Budget Projections

Budget Director: We Still Have a Long-Term Debt Problem

Reading the news these days, you might think our debt problem has been solved: the federal deficit has been revised downward and is falling to its lowest level in five years. Yesterday, however, Congressional Budget Office (CBO) Director Doug Elmendorf made clear that he, for one, does not subscribe to that view.

It's Official: Budget Projections Have Changed

Last month after the Bureau of Economic Analysis revised their GDP numbers going back to 1929, we decided to take the intiative and project what the changes would do to CBO's current ten-year budget projections.

Carter and Weinstein: Look Beyond Ten Years

In an op-ed in POLITICO, former Senate Budget Committee staffer James Carter and Fiscal Commission adviser Paul Weinstein advised lawmakers to look beyond the short-term fiscal picture and the next ten years to the longer term. They note that too much focus has been on improvements in the near term due to legislative changes and technical re-estimates.

Comparing 2010 and 2013 Federal Government Spending

Late last week, the Washington Post's David Fahrenthold published a piece claiming that "big government is mostly unchanged" since 2010, when lawmakers turned their attention towards fiscal issues and Republicans took control of the House.

Peterson Foundation Depicts the Long Term...Interactively

Frequent readers of this blog will be familiar with projections of long term debt. But the Peterson Foundation has found an interesting interactive way to present that informs the viewers about what the long-term outlook looks like and what the possibilities are going forward.

Wessel: Prudent Politicians Would Focus on the Long Term, Today

In his column in today's Wall Street Journal and an accompanying audio clip, David Wessel takes on the question before Washington: Is the budget deficit falling, or does it pose a serious threat to the nation's prosperity? His answer: Yes to both. On one hand, the budget deficit is shrinking, due in large part to the recovering economy but also due to some of the savings lawmakers have enacted over the past year.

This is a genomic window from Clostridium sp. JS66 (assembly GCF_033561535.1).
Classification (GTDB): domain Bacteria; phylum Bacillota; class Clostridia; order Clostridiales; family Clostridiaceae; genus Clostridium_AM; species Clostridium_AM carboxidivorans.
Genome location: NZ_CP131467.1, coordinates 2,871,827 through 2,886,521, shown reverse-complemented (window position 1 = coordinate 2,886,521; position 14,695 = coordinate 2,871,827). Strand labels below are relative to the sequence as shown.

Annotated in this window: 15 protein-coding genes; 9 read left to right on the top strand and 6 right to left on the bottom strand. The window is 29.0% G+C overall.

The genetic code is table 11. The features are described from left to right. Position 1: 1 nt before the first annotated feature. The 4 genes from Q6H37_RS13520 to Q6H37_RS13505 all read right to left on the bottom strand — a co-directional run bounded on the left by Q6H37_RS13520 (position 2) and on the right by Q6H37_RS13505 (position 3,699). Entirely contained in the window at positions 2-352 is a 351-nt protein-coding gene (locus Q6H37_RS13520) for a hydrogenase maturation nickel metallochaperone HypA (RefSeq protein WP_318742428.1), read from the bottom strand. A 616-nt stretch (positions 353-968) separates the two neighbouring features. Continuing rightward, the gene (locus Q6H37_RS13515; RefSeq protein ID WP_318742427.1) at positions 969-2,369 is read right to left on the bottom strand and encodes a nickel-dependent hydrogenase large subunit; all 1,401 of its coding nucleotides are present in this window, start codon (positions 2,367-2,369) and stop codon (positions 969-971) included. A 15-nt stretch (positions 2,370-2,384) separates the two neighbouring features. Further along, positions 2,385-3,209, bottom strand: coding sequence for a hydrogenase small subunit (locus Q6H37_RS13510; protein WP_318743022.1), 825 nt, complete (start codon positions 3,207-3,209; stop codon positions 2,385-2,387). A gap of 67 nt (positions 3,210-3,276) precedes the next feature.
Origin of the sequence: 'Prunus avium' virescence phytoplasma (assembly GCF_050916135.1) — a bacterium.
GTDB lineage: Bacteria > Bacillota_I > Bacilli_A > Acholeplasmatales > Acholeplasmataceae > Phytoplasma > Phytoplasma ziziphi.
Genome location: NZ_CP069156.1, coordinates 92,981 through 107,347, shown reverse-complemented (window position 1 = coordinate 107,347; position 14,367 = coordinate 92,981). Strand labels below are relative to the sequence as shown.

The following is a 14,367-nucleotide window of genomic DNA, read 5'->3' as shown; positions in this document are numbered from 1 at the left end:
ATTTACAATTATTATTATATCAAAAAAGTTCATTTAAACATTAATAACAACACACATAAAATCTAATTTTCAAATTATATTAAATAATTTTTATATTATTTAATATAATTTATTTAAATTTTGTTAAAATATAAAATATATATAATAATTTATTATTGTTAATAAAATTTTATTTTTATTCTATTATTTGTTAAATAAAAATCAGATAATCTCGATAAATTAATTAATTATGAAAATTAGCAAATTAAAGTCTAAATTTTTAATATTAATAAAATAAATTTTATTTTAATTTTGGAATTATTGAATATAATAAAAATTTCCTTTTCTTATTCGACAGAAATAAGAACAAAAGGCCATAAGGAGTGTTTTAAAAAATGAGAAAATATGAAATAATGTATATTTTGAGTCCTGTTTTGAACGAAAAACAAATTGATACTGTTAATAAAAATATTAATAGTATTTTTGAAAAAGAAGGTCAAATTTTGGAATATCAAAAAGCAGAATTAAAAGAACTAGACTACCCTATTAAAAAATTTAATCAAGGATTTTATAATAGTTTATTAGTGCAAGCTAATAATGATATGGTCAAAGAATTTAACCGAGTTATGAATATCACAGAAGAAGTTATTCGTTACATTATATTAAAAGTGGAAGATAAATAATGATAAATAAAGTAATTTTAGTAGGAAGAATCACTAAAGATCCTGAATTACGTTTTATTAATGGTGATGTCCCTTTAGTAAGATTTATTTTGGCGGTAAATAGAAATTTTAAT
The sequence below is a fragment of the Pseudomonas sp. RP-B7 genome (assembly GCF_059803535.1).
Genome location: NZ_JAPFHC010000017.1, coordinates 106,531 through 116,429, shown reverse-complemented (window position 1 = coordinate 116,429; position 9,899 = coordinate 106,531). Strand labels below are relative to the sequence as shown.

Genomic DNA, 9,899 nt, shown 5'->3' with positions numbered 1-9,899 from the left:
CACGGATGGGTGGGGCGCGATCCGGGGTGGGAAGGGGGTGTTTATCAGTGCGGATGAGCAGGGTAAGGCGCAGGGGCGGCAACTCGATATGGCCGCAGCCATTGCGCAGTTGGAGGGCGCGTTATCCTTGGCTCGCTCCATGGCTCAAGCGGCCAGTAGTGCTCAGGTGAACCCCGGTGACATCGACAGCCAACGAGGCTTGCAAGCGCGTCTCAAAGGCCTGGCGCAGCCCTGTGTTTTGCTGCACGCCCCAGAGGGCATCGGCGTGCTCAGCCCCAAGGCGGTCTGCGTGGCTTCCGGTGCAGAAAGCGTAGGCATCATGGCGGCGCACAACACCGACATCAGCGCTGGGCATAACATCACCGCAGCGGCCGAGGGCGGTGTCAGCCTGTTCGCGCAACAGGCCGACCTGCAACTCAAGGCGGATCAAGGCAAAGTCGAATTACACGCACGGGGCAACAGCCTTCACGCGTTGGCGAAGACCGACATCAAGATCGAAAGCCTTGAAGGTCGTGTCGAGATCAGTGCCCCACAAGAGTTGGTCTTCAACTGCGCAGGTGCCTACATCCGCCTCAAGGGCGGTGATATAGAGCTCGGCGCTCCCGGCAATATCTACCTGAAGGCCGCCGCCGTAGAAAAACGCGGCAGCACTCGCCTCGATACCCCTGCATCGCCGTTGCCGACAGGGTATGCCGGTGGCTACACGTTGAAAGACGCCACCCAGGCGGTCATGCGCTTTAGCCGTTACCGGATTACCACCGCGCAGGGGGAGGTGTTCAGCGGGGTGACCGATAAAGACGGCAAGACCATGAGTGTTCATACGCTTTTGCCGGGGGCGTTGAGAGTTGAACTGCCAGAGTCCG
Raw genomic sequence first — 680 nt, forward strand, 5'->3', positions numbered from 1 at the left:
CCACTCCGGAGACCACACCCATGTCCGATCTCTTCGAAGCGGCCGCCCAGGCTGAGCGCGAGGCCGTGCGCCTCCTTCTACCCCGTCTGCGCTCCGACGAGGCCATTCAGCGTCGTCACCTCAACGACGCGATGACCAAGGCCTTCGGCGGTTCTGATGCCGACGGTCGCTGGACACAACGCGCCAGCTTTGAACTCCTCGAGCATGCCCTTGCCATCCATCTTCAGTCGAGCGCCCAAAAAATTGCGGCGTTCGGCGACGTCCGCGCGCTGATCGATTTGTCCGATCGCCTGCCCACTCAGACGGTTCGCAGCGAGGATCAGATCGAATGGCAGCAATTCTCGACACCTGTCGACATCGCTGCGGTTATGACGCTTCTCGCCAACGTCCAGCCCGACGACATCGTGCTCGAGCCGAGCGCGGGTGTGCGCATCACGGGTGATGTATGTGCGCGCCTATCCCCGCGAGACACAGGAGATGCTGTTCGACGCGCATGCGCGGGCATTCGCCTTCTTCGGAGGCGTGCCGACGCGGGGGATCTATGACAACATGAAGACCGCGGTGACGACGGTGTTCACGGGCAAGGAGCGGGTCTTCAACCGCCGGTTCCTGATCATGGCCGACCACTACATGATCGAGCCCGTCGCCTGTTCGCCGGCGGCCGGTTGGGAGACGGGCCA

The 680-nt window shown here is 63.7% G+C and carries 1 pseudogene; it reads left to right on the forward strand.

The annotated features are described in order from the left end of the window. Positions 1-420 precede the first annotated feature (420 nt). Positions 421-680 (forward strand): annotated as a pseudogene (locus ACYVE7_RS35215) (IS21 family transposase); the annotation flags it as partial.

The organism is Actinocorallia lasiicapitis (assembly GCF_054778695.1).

What the New GDP Numbers Mean for Budget Projections

Yesterday, we noted the revisions that CBO has made to its historical budget data going back to 1973, in light of the Bureau of Economic Analysis's revisions to GDP numbers going back to 1929. Although the nominal dollar totals are unaffected, numbers that were estimated as a percentage of GDP have all been revised downward, as a result of the higher GDP. We pointed out that the revisions were noticeable but certainly not huge.

CBO Updates Their Historical Budget Data

Nearly two weeks ago, the Bureau of Economic Analysis released its GDP report with a $560 billion upward revision for 2012. As we explained at the time, the BEA has adopted a new accounting system, which changes the way GDP is measured. Now R&D and artistic creation are accounted for as investments, instead of as immediate expenditures. As a result, GDP appears larger than under previous measurements.

Kotlikoff Argues for Generational and Fiscal Gap Accounting

Detroit's recent bankruptcy makes it the largest municipal bankruptcy in our nation's history as the city seeks to restructure $18 billion in debt. However, this didn't just happen overnight, it was the result of years of deficit spending and inadequate revenues compounded and demonstrated in particular by its pension program.

Get Ready for Budget Numbers to Change

As of Wednesday's GDP report, GDP for fiscal year 2012 was revised upward by roughly $560 billion to a total of $16.2 trillion. This almost Houdini-like event is due in no part to direct increases in production and consumption, but rather it is the result of the Bureau of Economic Analysis's (BEA) new accounting system.

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